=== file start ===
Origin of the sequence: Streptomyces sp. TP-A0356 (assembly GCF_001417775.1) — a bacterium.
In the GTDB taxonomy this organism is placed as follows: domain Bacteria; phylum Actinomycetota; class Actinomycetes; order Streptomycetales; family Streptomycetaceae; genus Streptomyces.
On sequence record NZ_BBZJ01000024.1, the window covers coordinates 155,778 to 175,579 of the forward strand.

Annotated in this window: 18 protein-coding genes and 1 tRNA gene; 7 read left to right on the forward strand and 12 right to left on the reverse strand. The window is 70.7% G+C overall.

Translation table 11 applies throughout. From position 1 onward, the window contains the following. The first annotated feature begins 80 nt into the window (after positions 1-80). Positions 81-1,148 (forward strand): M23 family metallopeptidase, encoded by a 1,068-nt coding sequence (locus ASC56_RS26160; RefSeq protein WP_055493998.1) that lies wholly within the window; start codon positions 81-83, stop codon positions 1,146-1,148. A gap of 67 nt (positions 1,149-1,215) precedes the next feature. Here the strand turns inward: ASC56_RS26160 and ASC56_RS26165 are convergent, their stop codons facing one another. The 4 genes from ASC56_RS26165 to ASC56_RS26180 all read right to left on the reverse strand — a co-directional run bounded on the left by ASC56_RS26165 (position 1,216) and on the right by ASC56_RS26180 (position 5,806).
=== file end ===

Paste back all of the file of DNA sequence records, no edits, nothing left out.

Origin of the sequence: Streptomyces sp. TP-A0356 (assembly GCF_001417775.1) — a bacterium.
In the GTDB taxonomy this organism is placed as follows: domain Bacteria; phylum Actinomycetota; class Actinomycetes; order Streptomycetales; family Streptomycetaceae; genus Streptomyces.
On sequence record NZ_BBZJ01000024.1, the window covers coordinates 155,778 to 175,579 of the forward strand.

Annotated in this window: 18 protein-coding genes and 1 tRNA gene; 7 read left to right on the forward strand and 12 right to left on the reverse strand. The window is 70.7% G+C overall.

Translation table 11 applies throughout. From position 1 onward, the window contains the following. The first annotated feature begins 80 nt into the window (after positions 1-80). Positions 81-1,148 (forward strand): M23 family metallopeptidase, encoded by a 1,068-nt coding sequence (locus ASC56_RS26160; RefSeq protein WP_055493998.1) that lies wholly within the window; start codon positions 81-83, stop codon positions 1,146-1,148. A gap of 67 nt (positions 1,149-1,215) precedes the next feature. Here the strand turns inward: ASC56_RS26160 and ASC56_RS26165 are convergent, their stop codons facing one another. The 4 genes from ASC56_RS26165 to ASC56_RS26180 all read right to left on the reverse strand — a co-directional run bounded on the left by ASC56_RS26165 (position 1,216) and on the right by ASC56_RS26180 (position 5,806).